1848 1853 Con. Resol Colonial Mx Ind. TX Ind. 1838 Mills Dam IBWC-CILA 1990 Gamboa Vs Vallarta examination Love 1850 Pre-Hispanic US Inv. 1880 1888 1890 1900 1500 1800 flow of a river if this harms the navigation Conclusions: a) The water must be divided in halves between both countries; b) The US breaks all the treaties because of the excessive use of the international waters; c) Powell ‘s project not only accept the US appropriation system but also, simplifies the problem to maximize the US area irrigated, d) Mexico has the right not only to stop the US diversion, but also to closed the existing ones, e) Mexico has the right to claim for a compensation Gamboa: a) Due to the navigation statement in the Treaty of1848, is not possible to the US to reduce the stream flow. b) Mexico has the right to request the destruction of the facilities that harms his right and a compensation c) Just by agreement of both countries Mill’s dam can be constructed Vallarta: a)The border rives are common and belong the 50% of the use and supply for each of the riparian states; b) The sovereignty of one state over a portion of the international river do not authorize the right to use the water of the other state; c)It is illegal divert the
1848 1853 Con. Resol Colonial Mx Ind. TX Ind. 1838 Eleph Butte Mills Dam IBWC-CILA 1890-1895 Love 1850 Pre-Hispanic US Inv. 1880 1888 1890 1500 1800 1894 1900 After the US government request to talk about the distribution of water, there was no answer from Mexico (1890-1892). When the answer came, there was no reply (1893). In 1894, Mexico sent a formal request to the State department asking about the current resolution of the Cameras and the willingness to talk about it. In 1894, the Department of the Interior approved the construction of the Elephant Butte dam in NM. In 1995, Romero has a meeting with Olney (Department of State) and Dutton (USGS). Dutton explains the position of the priority allocation policy and the “thirsty” reaches of the Rio Grande in NM. Romero explains the navigability of the Bravo (Love, 1850), the Mexican rights over the water and the seniority of the Mexican rights 300 years old. In 1995 Texas enters in the arena. If there is a compensation to the Mexican farmers, it must be a compensation for the Texan farmers too.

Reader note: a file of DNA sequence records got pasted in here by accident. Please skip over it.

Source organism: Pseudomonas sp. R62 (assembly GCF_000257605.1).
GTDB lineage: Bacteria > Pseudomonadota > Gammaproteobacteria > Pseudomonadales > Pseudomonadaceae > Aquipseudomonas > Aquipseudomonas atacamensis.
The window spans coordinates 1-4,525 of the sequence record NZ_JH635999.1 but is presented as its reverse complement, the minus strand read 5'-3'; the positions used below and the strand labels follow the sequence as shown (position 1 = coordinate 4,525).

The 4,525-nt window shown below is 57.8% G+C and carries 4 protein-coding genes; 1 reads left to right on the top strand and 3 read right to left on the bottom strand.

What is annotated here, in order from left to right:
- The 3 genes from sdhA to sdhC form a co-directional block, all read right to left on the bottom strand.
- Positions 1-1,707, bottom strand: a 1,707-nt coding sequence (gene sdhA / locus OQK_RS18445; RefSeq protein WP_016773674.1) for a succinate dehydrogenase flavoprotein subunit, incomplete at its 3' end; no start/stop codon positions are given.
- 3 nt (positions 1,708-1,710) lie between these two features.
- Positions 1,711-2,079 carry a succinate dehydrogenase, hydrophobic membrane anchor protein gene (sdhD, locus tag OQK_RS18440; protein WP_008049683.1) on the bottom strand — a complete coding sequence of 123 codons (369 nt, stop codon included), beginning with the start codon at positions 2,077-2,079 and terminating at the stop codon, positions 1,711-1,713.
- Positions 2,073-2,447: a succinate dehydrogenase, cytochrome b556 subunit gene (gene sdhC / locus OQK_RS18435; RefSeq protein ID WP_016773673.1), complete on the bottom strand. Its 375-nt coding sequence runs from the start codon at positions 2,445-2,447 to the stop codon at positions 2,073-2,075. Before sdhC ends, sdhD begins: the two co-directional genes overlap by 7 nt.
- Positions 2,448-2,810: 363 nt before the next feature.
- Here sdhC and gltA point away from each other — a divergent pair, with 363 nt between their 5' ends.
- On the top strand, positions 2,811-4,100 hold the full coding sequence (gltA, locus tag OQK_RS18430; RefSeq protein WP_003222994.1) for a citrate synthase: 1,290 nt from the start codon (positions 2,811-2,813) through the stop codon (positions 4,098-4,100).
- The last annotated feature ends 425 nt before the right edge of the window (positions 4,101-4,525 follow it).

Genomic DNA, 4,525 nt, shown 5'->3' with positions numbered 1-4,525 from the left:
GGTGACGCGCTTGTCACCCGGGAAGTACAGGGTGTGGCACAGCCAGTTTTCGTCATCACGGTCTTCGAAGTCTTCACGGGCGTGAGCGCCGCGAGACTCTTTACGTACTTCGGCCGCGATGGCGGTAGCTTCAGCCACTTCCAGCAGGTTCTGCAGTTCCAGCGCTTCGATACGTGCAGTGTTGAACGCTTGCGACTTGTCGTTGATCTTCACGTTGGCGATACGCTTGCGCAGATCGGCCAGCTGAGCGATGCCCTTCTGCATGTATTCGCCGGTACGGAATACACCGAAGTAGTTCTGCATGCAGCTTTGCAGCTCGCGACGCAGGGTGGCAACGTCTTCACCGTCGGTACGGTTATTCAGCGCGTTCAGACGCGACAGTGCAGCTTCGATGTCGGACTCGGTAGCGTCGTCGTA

1848 1853 Con. Resol Colonial Mx Ind. TX Ind. 1838 Eleph Butte Mills Dam IBWC-CILA 1895-1896 Love 1850 Pre-Hispanic US Inv. 1880 1888 1890 1500 1800 1894 1900 In 1895 Olney ask Harmon (US General-Attorney) to review Romero’s Note. Harmon or Absolute Sovereignty Doctrine “The fundamental principle of international law is the absolute sovereignty of every nation as against all others, within its own territory... all exceptions, therefore, to the full and complete power of a nation within its own territories must be traced up to the consent of the nation itself. They can flow from no other source”. Later, Olney consider Mill’s dam as a possible solution as a possible solution and he emphasized the necessity to prove the real and genuine obligation. In 1896, Romero and Olney started the mechanisms to solve the problem. They resolve to initialize an International Boundary Commission (Pluvial affairs) Mills-Osorno